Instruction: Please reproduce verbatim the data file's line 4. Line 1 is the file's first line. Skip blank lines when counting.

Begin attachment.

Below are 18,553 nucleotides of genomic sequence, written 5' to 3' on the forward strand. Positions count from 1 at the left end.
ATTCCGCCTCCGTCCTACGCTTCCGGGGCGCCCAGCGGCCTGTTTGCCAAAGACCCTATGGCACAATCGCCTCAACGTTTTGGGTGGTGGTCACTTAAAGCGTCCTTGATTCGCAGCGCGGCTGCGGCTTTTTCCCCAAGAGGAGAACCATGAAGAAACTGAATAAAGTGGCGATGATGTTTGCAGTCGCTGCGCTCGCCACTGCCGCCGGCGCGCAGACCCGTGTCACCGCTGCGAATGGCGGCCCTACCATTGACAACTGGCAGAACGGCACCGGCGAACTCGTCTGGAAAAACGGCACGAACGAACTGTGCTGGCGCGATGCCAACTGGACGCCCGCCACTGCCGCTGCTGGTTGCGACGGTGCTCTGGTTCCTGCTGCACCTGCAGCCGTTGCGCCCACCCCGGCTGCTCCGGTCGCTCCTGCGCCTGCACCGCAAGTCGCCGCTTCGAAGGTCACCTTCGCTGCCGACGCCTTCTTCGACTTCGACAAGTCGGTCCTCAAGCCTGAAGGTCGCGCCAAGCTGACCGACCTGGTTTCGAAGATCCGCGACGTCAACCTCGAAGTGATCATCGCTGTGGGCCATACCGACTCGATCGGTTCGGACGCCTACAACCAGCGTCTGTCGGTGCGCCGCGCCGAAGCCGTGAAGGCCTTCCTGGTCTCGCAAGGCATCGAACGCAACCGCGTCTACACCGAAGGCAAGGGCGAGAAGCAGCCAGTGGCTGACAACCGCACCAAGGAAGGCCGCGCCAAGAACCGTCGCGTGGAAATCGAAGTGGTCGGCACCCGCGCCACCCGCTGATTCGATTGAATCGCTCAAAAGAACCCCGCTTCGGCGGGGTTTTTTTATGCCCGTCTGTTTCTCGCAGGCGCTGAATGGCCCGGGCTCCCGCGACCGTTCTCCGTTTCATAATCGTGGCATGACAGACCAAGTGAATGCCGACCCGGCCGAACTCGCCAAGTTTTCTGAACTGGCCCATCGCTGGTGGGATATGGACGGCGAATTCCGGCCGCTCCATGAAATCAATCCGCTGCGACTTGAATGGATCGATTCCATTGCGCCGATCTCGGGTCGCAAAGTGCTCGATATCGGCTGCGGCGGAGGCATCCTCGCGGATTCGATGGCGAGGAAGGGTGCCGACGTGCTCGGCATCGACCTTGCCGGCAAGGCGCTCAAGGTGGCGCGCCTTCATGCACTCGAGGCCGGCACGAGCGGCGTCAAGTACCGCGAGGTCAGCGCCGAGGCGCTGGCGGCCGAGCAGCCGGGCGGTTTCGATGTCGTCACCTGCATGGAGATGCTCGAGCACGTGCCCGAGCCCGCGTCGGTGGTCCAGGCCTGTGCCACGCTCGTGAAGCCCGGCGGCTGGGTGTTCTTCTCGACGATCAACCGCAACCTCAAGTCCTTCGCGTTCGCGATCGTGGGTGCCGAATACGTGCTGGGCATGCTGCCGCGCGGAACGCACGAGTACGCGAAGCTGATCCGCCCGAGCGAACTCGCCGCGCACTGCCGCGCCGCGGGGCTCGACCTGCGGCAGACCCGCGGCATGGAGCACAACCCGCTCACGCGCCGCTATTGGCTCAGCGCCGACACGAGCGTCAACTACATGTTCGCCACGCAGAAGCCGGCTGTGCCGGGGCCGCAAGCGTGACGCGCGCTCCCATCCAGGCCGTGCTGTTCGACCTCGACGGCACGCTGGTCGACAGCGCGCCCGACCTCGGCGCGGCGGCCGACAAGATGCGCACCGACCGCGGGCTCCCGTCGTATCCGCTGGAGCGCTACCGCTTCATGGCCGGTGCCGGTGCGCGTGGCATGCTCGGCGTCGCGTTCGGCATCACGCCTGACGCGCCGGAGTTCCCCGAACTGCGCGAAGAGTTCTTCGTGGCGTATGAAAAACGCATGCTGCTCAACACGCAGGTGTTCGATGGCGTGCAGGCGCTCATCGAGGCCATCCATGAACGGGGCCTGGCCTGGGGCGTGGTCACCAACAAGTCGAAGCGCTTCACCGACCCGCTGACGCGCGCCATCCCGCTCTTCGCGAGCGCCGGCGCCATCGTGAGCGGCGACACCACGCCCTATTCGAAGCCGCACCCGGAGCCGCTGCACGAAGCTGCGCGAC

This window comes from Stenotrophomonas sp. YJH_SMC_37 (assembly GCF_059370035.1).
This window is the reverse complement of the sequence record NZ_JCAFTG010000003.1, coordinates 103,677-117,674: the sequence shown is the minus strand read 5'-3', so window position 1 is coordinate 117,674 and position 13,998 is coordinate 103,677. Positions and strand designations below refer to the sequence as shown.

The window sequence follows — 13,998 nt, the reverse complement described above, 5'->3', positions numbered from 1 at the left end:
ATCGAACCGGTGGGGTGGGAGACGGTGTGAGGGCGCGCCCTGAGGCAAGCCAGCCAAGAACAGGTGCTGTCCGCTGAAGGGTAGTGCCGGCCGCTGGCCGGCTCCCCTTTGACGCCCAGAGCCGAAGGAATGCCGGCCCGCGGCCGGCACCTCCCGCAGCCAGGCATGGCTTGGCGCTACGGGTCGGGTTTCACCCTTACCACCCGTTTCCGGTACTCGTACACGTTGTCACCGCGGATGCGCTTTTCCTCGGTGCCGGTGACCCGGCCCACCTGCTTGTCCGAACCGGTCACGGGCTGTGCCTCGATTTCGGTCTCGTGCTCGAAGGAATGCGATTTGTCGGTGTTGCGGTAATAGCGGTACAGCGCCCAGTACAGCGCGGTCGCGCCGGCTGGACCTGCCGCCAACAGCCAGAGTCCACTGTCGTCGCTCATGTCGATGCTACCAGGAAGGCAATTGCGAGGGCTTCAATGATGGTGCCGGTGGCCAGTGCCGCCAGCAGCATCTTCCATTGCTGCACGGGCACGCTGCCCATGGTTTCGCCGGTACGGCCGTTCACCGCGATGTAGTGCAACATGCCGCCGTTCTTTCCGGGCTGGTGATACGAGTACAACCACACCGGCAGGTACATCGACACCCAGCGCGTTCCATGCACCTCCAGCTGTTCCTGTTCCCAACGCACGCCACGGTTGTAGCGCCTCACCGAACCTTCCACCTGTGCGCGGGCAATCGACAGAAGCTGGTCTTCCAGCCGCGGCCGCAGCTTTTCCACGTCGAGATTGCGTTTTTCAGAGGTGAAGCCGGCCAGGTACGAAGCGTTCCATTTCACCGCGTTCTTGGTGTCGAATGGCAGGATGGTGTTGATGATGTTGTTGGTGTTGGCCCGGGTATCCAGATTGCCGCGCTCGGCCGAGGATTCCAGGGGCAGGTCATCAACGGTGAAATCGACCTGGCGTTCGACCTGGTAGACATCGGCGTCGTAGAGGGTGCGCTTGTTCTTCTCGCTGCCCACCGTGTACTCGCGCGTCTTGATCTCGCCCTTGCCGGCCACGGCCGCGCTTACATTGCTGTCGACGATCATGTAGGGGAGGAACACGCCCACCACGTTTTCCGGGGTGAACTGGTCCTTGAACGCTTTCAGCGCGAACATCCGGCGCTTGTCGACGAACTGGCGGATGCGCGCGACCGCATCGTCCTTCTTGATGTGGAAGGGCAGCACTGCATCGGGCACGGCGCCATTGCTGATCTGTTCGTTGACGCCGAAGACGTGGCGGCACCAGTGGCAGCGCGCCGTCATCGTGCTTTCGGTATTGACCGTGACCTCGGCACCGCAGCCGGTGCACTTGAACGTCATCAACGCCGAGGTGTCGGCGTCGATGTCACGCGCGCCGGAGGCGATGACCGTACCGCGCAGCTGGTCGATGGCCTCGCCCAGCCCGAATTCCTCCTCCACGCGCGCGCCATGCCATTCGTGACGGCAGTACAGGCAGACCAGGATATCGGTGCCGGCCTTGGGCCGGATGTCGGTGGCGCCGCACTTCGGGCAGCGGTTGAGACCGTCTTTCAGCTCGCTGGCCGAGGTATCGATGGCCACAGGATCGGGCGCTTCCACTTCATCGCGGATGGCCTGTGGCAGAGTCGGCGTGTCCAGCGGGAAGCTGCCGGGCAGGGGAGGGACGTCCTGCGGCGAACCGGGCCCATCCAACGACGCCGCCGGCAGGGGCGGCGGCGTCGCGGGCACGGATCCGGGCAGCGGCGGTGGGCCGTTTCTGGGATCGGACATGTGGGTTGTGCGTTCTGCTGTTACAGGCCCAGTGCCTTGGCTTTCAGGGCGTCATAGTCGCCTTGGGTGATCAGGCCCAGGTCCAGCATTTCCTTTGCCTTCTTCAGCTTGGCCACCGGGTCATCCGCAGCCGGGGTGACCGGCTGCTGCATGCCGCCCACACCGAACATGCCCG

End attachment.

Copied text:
This window is the reverse complement of the sequence record NZ_JCAFTG010000003.1, coordinates 103,677-117,674: the sequence shown is the minus strand read 5'-3', so window position 1 is coordinate 117,674 and position 13,998 is coordinate 103,677. Positions and strand designations below refer to the sequence as shown.